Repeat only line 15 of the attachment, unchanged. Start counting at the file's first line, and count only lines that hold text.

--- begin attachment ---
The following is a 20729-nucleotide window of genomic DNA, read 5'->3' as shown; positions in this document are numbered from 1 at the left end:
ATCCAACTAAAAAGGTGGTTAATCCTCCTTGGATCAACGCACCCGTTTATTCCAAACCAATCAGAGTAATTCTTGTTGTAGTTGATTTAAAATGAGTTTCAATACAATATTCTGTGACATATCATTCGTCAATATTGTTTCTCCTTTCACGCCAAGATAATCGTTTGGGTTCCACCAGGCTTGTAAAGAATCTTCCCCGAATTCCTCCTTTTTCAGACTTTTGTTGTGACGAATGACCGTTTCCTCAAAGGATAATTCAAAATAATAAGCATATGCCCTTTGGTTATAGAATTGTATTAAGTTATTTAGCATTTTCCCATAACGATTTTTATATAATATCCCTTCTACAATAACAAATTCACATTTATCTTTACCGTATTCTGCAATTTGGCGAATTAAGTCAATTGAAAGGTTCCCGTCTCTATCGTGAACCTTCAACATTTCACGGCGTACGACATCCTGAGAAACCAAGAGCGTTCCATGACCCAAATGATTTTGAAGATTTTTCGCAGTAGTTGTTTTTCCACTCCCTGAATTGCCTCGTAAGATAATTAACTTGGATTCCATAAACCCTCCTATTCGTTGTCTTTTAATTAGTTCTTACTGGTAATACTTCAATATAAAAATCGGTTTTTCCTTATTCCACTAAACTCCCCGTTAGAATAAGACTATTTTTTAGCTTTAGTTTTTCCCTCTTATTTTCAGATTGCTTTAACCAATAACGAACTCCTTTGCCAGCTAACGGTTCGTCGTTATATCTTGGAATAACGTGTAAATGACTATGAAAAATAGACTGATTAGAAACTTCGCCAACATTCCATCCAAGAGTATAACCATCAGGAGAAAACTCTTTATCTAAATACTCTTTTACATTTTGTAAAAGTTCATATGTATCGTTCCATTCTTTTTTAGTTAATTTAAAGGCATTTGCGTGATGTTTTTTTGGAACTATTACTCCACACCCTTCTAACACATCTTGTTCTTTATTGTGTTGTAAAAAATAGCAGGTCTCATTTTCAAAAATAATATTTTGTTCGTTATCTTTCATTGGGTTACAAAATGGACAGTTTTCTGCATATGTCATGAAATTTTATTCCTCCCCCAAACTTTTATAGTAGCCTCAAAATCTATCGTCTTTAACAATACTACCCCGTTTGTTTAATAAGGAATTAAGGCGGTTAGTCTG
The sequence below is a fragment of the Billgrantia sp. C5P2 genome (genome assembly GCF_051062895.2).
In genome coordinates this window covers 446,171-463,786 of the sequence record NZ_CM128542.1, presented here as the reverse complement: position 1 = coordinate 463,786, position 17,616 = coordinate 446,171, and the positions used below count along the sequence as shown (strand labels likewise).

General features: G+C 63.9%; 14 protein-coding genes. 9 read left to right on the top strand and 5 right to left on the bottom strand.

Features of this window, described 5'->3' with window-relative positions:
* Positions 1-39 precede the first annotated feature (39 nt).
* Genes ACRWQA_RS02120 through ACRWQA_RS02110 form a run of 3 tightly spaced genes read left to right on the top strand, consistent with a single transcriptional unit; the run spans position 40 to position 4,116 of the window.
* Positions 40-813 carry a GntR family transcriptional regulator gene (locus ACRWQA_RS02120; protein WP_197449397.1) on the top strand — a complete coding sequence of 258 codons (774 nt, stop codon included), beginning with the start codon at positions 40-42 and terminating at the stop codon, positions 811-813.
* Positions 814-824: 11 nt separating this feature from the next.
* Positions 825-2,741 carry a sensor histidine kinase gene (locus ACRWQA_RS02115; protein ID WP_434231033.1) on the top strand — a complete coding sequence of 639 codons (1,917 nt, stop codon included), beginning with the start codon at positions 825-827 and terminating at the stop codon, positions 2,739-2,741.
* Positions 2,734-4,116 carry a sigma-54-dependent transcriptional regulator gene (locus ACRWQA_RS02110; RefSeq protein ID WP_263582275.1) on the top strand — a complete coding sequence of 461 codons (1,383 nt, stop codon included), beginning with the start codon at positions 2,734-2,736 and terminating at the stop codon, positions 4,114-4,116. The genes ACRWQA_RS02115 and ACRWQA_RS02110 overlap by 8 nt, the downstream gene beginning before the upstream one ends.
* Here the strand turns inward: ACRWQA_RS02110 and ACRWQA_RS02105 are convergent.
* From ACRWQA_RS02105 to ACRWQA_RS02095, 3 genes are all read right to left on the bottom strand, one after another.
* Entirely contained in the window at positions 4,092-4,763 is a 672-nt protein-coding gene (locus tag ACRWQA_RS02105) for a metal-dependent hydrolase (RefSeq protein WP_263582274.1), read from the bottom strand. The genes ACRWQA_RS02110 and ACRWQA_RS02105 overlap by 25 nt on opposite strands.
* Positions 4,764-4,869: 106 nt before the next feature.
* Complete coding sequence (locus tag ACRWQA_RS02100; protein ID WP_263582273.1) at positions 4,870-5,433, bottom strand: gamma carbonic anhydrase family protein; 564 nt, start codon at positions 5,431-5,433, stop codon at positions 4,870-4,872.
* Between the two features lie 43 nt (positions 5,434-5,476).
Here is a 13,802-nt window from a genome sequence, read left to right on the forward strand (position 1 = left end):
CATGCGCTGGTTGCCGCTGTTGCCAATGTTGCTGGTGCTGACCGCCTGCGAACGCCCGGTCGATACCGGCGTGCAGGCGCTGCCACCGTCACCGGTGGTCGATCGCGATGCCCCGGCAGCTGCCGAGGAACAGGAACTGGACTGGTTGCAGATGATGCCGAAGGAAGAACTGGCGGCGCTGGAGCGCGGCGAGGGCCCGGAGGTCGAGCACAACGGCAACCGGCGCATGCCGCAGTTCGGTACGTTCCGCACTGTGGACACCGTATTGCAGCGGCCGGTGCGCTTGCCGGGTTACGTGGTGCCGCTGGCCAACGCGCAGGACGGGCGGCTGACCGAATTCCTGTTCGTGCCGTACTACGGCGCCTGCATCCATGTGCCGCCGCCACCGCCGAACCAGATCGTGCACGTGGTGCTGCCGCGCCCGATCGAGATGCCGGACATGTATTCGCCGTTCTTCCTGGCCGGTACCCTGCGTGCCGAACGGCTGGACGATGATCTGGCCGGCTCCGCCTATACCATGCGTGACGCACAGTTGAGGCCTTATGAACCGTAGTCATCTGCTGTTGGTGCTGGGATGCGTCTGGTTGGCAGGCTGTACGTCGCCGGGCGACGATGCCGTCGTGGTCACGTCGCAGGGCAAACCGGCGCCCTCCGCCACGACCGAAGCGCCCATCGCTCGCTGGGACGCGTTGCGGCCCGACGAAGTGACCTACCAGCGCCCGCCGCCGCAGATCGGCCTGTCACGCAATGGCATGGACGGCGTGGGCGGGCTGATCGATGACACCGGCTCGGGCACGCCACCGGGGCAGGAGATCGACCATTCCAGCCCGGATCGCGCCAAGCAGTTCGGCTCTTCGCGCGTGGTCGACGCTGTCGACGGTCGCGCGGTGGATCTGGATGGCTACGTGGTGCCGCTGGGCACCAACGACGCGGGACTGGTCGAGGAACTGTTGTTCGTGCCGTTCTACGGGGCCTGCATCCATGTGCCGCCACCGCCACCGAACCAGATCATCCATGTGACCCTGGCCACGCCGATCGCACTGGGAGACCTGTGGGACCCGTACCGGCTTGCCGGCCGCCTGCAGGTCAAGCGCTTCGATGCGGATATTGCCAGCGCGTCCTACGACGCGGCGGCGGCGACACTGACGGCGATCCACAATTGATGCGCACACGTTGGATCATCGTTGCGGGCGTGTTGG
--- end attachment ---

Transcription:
* Entirely contained in the window at positions 4,092-4,763 is a 672-nt protein-coding gene (locus tag ACRWQA_RS02105) for a metal-dependent hydrolase (RefSeq protein WP_263582274.1), read from the bottom strand. The genes ACRWQA_RS02110 and ACRWQA_RS02105 overlap by 25 nt on opposite strands.